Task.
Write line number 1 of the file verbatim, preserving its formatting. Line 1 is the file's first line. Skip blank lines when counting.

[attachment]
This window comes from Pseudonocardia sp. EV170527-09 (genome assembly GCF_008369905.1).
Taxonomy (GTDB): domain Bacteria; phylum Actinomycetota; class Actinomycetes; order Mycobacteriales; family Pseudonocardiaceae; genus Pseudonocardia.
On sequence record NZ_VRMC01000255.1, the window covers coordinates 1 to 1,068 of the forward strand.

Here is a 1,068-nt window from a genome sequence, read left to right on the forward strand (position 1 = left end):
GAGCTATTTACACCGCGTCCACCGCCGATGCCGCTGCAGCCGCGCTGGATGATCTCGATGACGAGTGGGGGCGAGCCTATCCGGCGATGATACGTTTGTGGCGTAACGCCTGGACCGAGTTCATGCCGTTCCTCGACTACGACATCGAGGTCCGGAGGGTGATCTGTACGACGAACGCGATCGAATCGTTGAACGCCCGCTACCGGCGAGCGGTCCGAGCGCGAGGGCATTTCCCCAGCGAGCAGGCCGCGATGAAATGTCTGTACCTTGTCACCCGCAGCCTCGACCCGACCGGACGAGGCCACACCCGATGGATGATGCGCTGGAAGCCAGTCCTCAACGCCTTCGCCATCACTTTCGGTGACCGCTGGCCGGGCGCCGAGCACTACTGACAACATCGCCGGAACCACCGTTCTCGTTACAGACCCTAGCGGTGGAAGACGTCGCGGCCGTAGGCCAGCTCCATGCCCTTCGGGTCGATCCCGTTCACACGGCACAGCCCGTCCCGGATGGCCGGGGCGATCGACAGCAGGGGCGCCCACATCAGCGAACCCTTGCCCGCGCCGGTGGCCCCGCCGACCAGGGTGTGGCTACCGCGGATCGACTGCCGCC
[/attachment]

This window comes from Pseudonocardia sp. EV170527-09 (genome assembly GCF_008369905.1).